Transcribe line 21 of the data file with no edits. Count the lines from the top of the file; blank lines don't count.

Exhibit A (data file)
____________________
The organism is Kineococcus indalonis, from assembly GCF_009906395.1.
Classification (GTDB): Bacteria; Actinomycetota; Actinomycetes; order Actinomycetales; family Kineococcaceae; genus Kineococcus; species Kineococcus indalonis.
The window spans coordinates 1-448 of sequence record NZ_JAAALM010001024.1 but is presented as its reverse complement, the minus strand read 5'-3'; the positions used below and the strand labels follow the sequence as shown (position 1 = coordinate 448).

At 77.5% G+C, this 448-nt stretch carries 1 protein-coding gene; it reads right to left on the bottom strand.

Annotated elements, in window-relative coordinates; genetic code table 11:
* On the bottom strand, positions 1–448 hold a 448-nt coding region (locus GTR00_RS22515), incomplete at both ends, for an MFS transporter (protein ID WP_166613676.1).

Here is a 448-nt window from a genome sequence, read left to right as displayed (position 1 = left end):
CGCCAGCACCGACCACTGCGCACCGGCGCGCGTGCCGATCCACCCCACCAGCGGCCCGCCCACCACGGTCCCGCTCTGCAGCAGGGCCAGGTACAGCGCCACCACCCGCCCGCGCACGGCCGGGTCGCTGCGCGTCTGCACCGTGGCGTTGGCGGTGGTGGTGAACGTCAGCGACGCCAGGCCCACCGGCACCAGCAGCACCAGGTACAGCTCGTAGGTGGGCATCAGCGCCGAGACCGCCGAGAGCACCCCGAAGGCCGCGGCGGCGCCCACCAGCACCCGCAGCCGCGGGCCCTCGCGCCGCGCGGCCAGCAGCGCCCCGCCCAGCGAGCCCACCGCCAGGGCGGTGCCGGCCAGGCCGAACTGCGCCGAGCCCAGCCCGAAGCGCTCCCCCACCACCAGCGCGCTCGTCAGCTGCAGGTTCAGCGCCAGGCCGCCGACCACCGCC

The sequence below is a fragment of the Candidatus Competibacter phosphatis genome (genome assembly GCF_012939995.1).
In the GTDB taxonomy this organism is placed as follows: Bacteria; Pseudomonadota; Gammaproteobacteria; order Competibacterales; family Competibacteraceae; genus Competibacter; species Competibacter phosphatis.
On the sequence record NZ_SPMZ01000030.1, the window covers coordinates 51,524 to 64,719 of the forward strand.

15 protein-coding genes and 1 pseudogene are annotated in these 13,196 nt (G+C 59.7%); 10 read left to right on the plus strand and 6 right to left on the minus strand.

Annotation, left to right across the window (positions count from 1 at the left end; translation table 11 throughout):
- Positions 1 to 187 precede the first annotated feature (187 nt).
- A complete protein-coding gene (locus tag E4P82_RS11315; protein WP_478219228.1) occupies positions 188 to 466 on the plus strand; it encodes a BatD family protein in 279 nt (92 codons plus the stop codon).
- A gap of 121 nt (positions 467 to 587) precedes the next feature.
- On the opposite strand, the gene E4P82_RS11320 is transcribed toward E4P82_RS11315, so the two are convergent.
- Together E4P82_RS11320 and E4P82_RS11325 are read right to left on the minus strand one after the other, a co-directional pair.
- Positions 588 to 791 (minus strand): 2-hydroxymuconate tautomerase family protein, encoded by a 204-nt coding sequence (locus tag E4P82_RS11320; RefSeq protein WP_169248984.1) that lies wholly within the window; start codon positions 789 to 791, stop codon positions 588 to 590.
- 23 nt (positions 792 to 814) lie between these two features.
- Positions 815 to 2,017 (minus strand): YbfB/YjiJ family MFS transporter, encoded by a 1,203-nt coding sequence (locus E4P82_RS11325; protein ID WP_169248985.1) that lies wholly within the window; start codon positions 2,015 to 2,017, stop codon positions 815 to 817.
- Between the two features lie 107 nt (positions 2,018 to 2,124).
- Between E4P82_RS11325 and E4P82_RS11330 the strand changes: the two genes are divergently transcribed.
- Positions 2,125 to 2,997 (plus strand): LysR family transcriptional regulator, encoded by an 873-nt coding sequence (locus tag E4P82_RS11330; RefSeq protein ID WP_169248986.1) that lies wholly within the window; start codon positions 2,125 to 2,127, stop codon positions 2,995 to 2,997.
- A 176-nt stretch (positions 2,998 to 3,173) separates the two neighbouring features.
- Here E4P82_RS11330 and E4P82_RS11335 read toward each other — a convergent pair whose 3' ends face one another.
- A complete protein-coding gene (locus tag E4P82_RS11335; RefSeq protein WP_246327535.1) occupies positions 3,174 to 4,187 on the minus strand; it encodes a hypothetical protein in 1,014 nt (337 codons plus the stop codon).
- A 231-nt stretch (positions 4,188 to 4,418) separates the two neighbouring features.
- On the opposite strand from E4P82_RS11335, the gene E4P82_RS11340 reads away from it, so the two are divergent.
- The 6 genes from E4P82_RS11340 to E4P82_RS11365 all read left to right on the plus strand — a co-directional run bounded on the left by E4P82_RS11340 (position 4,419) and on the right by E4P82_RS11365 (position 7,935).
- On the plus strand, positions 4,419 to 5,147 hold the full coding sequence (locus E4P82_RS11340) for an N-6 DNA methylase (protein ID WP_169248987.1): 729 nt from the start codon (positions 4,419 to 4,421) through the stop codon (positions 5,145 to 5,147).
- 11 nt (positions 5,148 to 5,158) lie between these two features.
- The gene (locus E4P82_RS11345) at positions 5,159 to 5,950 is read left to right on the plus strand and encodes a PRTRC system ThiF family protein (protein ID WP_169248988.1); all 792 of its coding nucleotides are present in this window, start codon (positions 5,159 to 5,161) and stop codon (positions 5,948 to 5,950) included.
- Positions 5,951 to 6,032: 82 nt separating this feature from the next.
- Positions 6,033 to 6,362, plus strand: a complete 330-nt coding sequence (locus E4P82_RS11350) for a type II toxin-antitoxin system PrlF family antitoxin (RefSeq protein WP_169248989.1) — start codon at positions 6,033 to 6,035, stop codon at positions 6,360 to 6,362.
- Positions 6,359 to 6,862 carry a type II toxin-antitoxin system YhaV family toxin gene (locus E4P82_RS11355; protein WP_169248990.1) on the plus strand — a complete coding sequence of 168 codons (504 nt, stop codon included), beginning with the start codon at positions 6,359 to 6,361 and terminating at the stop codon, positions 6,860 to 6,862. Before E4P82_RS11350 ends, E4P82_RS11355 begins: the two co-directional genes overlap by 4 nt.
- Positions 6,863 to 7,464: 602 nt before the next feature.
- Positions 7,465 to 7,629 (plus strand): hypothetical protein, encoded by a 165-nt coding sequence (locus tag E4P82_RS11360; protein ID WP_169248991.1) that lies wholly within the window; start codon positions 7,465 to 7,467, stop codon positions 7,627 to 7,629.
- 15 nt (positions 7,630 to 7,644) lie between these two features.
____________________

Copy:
- Positions 815 to 2,017 (minus strand): YbfB/YjiJ family MFS transporter, encoded by a 1,203-nt coding sequence (locus E4P82_RS11325; protein ID WP_169248985.1) that lies wholly within the window; start codon positions 2,015 to 2,017, stop codon positions 815 to 817.